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Sudan Tribune

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Rebels’ unity tops Darfur mediators agenda

March 18, 2008 (GENEVA) — Darfur envoys from the United Nations and the African Union underlined that rebel fragmentation remains the principle obstacle to hold peace talks with the Sudanese government.

Eliasson_salim.jpgJan Eliasson and Salim Ahmed Salim met in Geneva during tow days with regional partners from Chad, Eritrea, Egypt, Libya and international observers to discuss on how to further political progress in the strife-torn region.

Eliasson said he was working hard with Salim to include more rebel groups in any future peace talks. The failure to get all the major groups on board has prevented previous agreements from halting the violence in Darfur.

The UN envoy said consultations aimed at bringing all parties affected by the Darfur conflict into talks together. “We need of course to speed up this process,” he added.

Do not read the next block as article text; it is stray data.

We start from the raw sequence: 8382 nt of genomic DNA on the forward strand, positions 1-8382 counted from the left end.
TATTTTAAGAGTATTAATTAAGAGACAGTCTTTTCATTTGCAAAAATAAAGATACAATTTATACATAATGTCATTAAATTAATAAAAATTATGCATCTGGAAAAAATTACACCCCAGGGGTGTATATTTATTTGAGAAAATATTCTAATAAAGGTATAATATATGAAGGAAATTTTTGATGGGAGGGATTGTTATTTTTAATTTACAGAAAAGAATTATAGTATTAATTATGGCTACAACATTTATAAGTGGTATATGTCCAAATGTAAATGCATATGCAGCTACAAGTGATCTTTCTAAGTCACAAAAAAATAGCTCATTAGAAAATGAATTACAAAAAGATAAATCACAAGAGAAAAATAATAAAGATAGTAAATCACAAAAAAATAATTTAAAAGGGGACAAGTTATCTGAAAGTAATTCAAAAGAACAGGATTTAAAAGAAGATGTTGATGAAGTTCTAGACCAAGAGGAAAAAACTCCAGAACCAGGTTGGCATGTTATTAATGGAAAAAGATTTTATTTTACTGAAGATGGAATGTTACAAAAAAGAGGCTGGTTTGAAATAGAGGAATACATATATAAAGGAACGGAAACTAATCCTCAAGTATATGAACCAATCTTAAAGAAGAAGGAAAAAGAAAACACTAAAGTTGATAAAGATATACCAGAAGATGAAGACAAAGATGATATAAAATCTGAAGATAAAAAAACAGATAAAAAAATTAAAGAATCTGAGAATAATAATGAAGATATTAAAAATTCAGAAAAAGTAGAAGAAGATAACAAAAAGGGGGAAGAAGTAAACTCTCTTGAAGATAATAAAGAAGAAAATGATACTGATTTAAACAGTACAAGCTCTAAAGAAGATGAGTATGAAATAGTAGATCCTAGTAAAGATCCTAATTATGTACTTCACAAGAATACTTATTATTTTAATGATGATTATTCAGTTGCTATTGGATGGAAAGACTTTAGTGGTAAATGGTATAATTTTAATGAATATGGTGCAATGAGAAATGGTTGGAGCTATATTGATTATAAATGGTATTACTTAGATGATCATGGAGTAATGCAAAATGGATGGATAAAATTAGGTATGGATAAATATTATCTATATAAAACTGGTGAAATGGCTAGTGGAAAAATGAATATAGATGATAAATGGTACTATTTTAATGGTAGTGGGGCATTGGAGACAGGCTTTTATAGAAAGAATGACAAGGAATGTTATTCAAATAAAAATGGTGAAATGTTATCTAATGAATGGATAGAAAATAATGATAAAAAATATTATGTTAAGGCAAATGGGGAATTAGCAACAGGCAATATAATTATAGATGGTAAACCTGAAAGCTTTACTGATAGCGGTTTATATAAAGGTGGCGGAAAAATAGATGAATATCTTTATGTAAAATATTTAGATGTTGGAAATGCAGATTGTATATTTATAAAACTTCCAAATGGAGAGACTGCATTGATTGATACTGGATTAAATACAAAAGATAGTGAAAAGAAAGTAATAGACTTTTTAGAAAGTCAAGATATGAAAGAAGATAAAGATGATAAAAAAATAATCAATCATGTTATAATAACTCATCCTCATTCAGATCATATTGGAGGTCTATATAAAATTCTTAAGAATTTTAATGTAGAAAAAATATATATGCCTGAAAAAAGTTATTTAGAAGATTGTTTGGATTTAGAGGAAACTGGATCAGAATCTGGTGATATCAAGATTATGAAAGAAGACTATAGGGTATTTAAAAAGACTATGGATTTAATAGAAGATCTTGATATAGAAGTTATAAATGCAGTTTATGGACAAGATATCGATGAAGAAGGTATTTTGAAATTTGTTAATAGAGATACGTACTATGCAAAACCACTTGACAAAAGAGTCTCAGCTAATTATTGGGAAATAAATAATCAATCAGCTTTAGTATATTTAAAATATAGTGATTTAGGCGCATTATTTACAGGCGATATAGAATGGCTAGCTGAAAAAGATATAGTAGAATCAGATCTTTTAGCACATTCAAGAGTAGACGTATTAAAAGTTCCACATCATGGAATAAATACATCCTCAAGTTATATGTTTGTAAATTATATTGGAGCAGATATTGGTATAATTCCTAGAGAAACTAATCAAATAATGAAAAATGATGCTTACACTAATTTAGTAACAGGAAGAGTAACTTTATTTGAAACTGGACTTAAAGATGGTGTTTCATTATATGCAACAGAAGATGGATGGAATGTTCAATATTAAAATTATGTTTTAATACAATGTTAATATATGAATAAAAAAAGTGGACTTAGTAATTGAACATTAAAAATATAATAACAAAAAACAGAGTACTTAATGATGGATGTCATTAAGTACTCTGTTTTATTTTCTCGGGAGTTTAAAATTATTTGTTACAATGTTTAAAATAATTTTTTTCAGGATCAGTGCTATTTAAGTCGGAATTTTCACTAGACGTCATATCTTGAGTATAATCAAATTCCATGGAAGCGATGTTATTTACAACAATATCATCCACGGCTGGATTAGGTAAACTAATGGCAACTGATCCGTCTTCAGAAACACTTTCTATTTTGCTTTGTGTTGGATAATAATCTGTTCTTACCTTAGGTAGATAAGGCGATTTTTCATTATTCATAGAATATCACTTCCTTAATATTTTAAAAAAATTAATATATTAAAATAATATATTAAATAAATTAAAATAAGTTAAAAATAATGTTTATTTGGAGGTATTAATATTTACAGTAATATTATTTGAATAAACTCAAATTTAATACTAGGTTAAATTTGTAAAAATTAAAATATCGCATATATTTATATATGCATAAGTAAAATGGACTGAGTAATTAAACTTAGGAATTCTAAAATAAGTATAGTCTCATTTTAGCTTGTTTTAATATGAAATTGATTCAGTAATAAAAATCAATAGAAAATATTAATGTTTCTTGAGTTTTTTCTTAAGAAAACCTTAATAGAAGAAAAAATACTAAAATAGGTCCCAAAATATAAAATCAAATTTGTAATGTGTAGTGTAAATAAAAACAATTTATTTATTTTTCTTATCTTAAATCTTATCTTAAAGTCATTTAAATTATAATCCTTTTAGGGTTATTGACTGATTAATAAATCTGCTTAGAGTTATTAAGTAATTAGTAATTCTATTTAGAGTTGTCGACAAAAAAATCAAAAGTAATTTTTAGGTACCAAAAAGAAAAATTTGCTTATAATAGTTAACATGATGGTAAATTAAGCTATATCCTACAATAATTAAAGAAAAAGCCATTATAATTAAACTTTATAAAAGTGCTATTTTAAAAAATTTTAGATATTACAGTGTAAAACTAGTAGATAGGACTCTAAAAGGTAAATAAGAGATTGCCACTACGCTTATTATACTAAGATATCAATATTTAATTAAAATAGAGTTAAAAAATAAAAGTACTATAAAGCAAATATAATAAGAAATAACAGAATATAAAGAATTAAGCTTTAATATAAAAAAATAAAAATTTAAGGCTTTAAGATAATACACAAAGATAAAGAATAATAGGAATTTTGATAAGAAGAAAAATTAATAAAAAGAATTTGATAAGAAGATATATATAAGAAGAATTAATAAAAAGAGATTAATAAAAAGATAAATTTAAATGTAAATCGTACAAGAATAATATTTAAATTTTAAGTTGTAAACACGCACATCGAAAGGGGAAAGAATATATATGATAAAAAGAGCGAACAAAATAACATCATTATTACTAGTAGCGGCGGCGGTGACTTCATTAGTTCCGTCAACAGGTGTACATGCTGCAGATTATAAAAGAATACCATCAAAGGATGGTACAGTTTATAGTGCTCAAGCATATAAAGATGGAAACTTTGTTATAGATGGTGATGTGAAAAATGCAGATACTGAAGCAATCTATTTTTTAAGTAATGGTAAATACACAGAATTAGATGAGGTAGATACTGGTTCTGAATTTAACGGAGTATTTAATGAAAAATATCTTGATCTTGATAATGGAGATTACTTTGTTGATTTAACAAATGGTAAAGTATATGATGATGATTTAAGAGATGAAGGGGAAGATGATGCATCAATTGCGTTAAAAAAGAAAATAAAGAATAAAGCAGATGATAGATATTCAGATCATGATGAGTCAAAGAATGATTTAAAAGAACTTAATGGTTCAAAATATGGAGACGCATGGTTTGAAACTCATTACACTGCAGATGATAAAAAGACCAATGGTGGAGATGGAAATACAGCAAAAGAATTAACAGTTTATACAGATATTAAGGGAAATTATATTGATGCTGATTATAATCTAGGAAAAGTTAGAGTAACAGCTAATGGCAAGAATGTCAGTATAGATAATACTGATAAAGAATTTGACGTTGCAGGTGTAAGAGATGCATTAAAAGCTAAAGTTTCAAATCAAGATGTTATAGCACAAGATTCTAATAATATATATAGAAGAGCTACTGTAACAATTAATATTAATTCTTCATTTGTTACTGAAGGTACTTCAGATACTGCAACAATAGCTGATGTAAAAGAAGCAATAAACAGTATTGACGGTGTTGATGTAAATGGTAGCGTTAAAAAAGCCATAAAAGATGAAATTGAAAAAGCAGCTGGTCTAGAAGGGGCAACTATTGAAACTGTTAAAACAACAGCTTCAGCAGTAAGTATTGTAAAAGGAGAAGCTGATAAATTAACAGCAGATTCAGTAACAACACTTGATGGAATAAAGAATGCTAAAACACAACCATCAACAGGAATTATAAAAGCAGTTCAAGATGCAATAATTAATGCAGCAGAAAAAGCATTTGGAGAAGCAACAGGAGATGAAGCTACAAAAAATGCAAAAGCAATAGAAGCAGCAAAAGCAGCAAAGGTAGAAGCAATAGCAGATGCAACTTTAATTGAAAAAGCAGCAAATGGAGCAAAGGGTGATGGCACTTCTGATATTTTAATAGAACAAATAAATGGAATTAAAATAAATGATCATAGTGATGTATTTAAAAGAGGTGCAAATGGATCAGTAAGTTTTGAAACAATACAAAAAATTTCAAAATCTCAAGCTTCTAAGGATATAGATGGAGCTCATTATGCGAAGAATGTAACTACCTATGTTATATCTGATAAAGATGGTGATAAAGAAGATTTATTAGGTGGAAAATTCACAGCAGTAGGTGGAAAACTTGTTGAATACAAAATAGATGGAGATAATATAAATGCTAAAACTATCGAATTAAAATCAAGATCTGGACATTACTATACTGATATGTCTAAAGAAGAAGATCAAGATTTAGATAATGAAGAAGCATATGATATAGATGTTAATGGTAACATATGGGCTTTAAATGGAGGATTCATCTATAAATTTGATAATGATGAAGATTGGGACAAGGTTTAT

In October 2007, the two main rebel groups, the Justice and Equality Movement and Sudan Liberation Movement, boycotted peace talks in Sirte, Libya.

Eliasson said there were many different splinter groups in Darfur, making the conflict “extremely difficult to resolve.”

The AU envoy said that “The only people who can make peace in Darfur are the people of Darfur themselves and the government,” Adding that “The international community can help, it can encourage, it can persuade, but it cannot impose peace.”

Eliasson acknowledged that they had some delay in their efforts to bring peace in Darfur. “We have gone through a negative period, but we hope we are now on to a new start.” But he added are determined to speed up contacts in the coming days.

“We hope that we will now take a new step toward peace,” Eliasson told reporters at the U.N. in Geneva.

However the current mediation is largely criticised by the main rebel groups. They are oppose to the current efforts of the UN-AU mediators to include splinter movements in the talks.

The leader of rebel JEM Khalil Ibrahim said two days ago that he prefers one-on-one talks with Sudanese government with Kofi Annan as mediator. While Abdelwhaid al-Nur the leader of the historical stream of the rebel SLM was always opposed to the inclusion of the breakaway factions.

The two groups claim to resume talks with the Abuja agreement, that they refused to sign, on the table and to discuss a supplementary document on the disputed issues.

However the mediators focused their efforts since the resumption of their initiative on the need to unify all the rebel groups before talks.

(ST)